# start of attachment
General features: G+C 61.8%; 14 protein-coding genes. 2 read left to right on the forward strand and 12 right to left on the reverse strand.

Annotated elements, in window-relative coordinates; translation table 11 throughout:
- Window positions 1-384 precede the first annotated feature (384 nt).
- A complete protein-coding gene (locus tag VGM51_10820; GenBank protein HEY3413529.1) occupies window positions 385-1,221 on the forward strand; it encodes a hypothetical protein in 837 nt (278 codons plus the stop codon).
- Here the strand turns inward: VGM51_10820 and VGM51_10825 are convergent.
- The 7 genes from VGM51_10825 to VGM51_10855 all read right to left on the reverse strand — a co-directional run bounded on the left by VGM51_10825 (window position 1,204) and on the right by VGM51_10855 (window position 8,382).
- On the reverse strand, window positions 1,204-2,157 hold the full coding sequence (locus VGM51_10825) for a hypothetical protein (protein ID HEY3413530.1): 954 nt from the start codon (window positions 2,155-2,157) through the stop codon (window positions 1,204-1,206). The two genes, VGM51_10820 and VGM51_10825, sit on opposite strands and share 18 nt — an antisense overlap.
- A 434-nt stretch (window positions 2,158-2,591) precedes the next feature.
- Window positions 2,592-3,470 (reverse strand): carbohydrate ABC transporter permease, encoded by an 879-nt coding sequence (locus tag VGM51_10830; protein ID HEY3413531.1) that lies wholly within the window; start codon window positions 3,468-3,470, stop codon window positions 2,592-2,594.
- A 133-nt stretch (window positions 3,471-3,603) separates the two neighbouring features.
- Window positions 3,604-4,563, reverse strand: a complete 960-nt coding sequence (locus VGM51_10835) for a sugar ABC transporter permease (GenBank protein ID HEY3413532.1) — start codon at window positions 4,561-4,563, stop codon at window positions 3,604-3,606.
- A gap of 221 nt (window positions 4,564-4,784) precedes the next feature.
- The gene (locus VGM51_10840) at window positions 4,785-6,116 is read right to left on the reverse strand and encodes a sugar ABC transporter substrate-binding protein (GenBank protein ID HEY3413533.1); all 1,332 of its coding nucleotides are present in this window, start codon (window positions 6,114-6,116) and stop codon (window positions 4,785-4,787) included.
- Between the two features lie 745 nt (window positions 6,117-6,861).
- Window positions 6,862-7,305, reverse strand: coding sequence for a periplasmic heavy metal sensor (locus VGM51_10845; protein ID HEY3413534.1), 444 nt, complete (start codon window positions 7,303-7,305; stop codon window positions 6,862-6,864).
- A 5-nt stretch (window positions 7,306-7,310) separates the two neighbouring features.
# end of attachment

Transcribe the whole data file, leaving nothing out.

General features: G+C 61.8%; 14 protein-coding genes. 2 read left to right on the forward strand and 12 right to left on the reverse strand.

Annotated elements, in window-relative coordinates; translation table 11 throughout:
- Window positions 1-384 precede the first annotated feature (384 nt).
- A complete protein-coding gene (locus tag VGM51_10820; GenBank protein HEY3413529.1) occupies window positions 385-1,221 on the forward strand; it encodes a hypothetical protein in 837 nt (278 codons plus the stop codon).
- Here the strand turns inward: VGM51_10820 and VGM51_10825 are convergent.
- The 7 genes from VGM51_10825 to VGM51_10855 all read right to left on the reverse strand — a co-directional run bounded on the left by VGM51_10825 (window position 1,204) and on the right by VGM51_10855 (window position 8,382).
- On the reverse strand, window positions 1,204-2,157 hold the full coding sequence (locus VGM51_10825) for a hypothetical protein (protein ID HEY3413530.1): 954 nt from the start codon (window positions 2,155-2,157) through the stop codon (window positions 1,204-1,206). The two genes, VGM51_10820 and VGM51_10825, sit on opposite strands and share 18 nt — an antisense overlap.
- A 434-nt stretch (window positions 2,158-2,591) precedes the next feature.
- Window positions 2,592-3,470 (reverse strand): carbohydrate ABC transporter permease, encoded by an 879-nt coding sequence (locus tag VGM51_10830; protein ID HEY3413531.1) that lies wholly within the window; start codon window positions 3,468-3,470, stop codon window positions 2,592-2,594.
- A 133-nt stretch (window positions 3,471-3,603) separates the two neighbouring features.
- Window positions 3,604-4,563, reverse strand: a complete 960-nt coding sequence (locus VGM51_10835) for a sugar ABC transporter permease (GenBank protein ID HEY3413532.1) — start codon at window positions 4,561-4,563, stop codon at window positions 3,604-3,606.
- A gap of 221 nt (window positions 4,564-4,784) precedes the next feature.
- The gene (locus VGM51_10840) at window positions 4,785-6,116 is read right to left on the reverse strand and encodes a sugar ABC transporter substrate-binding protein (GenBank protein ID HEY3413533.1); all 1,332 of its coding nucleotides are present in this window, start codon (window positions 6,114-6,116) and stop codon (window positions 4,785-4,787) included.
- Between the two features lie 745 nt (window positions 6,117-6,861).
- Window positions 6,862-7,305, reverse strand: coding sequence for a periplasmic heavy metal sensor (locus VGM51_10845; protein ID HEY3413534.1), 444 nt, complete (start codon window positions 7,303-7,305; stop codon window positions 6,862-6,864).
- A 5-nt stretch (window positions 7,306-7,310) separates the two neighbouring features.